Overshadowing the horizon is news of conflicting memos of reform presented to the heads of government by a phantom Islamic movement. The Islamic Movement or Islamic National Front and or the Muslim Brotherhood in Sudan was an organisation of Islamic elites, which according to ex Islamic Movement leaderships statements, was dissolved in 1989 as part of a policy to remove 60% of the active membership, whilst leaving 40% to dissolve into the various National Congress Party government structures and leadership; within the remaining 40% in governance ( 20%) volunteered to lead deadly missions in the 22 year old civil war between the north and south, 10% left out of their own accord and 10% remained at the heart of governance.

The movement also saw further fractures with the overthrowing of its reforming leader Dr Hassan el Turabi at the turn of the century and the formation of an opposition movement under his leadership, the Popular Congress Party (PCP).

At the same time, the government is trying to remove attention from its ongoing political and dire economic crisis by fuelling religious conflicts and launching unfounded attacks on Sudanese opposition parties, government affiliated religious bodies have so far issued an official claim of apostasy against the leader of the opposition Umma Party, el Saddig el Mahdi and Imam of the Ansar sect and leader of the opposition Popular Congress Party Dr Hassan el Turabi.

Sudan is currently undergoing a deep economic crisis caused by the loss of over 75% of its oil revenue after the south became an independent country as well as poor management of governmental finances, a civil war in Darfur, South Kordofan and Blue Nile State as well as excessive governmental spending on the army police and national security services, estimated at nearly 30% of the forecasted 2012 annual budget , spending in presidential affairs estimated at nearly 5% , whilst spending in all basic necessary services such as education, health and support for business and agriculture estimated was forecasted at less than 1.2 % .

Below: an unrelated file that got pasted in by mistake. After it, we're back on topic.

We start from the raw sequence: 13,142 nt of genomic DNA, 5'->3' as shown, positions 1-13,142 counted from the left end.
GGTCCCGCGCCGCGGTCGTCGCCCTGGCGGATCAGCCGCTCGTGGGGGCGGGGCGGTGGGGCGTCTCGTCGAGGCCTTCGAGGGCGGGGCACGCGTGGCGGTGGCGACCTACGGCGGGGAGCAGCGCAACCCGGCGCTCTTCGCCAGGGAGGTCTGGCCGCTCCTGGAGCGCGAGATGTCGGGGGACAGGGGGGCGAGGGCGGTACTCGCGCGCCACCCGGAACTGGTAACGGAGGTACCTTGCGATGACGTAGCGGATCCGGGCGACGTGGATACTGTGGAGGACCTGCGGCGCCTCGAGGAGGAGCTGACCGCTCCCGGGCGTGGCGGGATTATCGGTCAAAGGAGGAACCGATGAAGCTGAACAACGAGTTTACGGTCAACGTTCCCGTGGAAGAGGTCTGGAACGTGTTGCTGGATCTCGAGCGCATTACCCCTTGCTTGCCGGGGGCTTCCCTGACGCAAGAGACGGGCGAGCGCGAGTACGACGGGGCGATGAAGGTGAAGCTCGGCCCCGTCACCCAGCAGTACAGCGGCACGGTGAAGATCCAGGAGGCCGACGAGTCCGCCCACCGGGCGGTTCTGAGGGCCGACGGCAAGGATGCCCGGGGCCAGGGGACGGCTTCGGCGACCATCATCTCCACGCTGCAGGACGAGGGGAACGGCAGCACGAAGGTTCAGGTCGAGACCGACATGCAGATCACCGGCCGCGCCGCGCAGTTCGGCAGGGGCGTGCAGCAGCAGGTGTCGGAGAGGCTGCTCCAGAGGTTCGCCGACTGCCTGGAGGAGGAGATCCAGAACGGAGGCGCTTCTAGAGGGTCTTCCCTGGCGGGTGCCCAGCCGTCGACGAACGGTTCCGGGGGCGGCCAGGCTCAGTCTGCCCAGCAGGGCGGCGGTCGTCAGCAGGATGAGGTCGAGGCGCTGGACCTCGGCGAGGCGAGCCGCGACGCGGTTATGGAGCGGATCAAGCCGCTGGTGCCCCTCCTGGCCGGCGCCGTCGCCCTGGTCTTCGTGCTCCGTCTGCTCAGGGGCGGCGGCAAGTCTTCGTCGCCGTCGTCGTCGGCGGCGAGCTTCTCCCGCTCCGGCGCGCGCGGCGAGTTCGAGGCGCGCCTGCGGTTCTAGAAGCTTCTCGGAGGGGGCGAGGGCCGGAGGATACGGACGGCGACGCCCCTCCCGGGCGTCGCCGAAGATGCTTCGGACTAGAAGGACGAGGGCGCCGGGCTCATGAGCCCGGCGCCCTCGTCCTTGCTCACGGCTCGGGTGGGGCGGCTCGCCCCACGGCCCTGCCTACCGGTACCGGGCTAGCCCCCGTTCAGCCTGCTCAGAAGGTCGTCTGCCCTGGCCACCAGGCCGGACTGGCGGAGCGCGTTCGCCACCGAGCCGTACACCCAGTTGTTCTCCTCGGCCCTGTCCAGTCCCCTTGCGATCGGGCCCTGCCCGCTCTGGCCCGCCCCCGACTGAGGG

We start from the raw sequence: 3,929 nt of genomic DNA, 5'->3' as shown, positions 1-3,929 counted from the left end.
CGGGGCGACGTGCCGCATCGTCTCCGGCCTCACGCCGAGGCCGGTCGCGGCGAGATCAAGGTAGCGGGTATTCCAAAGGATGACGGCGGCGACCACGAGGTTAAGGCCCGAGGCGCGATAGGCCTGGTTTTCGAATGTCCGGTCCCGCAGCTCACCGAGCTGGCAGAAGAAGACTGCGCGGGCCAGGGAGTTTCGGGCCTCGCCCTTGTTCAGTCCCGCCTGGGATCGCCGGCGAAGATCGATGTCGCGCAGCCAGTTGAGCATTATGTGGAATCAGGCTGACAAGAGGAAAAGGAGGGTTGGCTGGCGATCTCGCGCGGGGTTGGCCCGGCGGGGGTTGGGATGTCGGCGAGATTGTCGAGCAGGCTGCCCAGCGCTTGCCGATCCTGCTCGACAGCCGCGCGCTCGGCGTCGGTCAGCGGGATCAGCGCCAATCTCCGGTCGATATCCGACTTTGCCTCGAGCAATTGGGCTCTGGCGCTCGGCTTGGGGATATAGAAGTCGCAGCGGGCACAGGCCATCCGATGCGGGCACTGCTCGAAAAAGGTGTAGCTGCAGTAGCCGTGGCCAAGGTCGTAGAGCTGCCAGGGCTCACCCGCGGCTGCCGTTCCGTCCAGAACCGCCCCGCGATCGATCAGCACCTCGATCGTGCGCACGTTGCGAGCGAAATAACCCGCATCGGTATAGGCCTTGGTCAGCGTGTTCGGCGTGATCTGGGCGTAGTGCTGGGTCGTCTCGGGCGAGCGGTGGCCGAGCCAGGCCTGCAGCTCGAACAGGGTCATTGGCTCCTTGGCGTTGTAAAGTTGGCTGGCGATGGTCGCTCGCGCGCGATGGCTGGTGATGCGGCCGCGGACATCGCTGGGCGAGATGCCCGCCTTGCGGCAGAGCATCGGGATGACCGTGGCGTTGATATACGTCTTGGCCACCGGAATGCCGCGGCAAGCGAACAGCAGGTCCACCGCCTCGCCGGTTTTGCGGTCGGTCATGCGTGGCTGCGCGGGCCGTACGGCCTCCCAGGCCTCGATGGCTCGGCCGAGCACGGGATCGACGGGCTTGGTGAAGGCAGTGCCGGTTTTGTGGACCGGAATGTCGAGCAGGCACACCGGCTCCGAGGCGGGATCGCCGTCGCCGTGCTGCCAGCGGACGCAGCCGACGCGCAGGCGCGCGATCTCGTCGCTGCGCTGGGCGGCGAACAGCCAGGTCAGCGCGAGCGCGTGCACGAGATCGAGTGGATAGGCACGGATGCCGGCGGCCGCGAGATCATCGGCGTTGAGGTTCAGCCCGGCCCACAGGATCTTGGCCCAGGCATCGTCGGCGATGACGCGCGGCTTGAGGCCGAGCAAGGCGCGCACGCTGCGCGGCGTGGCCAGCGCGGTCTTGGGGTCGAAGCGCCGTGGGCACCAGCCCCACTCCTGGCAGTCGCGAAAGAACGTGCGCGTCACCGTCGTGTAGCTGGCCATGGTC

Short lived protests and demonstrations start quickly and just as quick are dispersed by national police forces’ use of heavy tear gas, heavy wooden sticks to beat protestors to a pulp and mass arrests. These sporadic bursts of protests have been ongoing since the coming to power of the National Salvation regime in 1989. On the 4th of January 2012, Chief of Police, State of Khartoum announced that his police force has successfully dispersed and successfully dealt with over 450 incidents of anti-government protests in Khartoum State alone.

Sudanese people cannot be ruled via a dictatorship or tyranny despite the general misconception and overriding assumption by the schooled Sudanese elites, who have deliberately and purposely participated in stealing the people’s will and democratically elected governments since the country’s independence in 1956. Schooled or mis-educated elites assume that a superimposed dictatorship or guardianship is the only feasible way to rule Sudan.

This misjudgement was inherited or taught to Sudanese schooled elites, who failed and continue to make their own sense and sound judgment about the state of their own country. The statement was made 127 years ago by General Charles Gordon’s on a nation he has failed to rule and to bring into submission:

“The Sudan is a useless possession, ever was and ever will be …..it can not be governed except by a dictator who may be good or bad!”

General Charles Gordon

Despite this being the overriding assumption of many Sudanese schooled, who have since Sudan’s independence formed part of the elite decision makers who ruled the country; evidence of continual revolution against tyranny proves the exact opposite.

The writer is a London-based Sudanese activist. She can be reached at namaa09@hotmail.com

http://www.sudantribune.com/Sudan-is-heading-towards-a-perfect,41480#tabs-1

South Sudan’s Leader Rejects AU Proposal for Oil Deal With Sudan
Bloomberg
South Sudanese President Salva Kiir said he rejected an African Union proposal to end an oil dispute with Sudan because it required the south to pay the north billions of dollars and use its pipelines to export crude…

Help Arrives For The Survivors Of Violence In South Sudan
YouTube
A spate of violence in South Sudan’s Jonglei State has driven thousands of people from their homes and into the bush, where they survived on what they could find. WFP has reachd 80000 people in the region with emergency food rations and is working with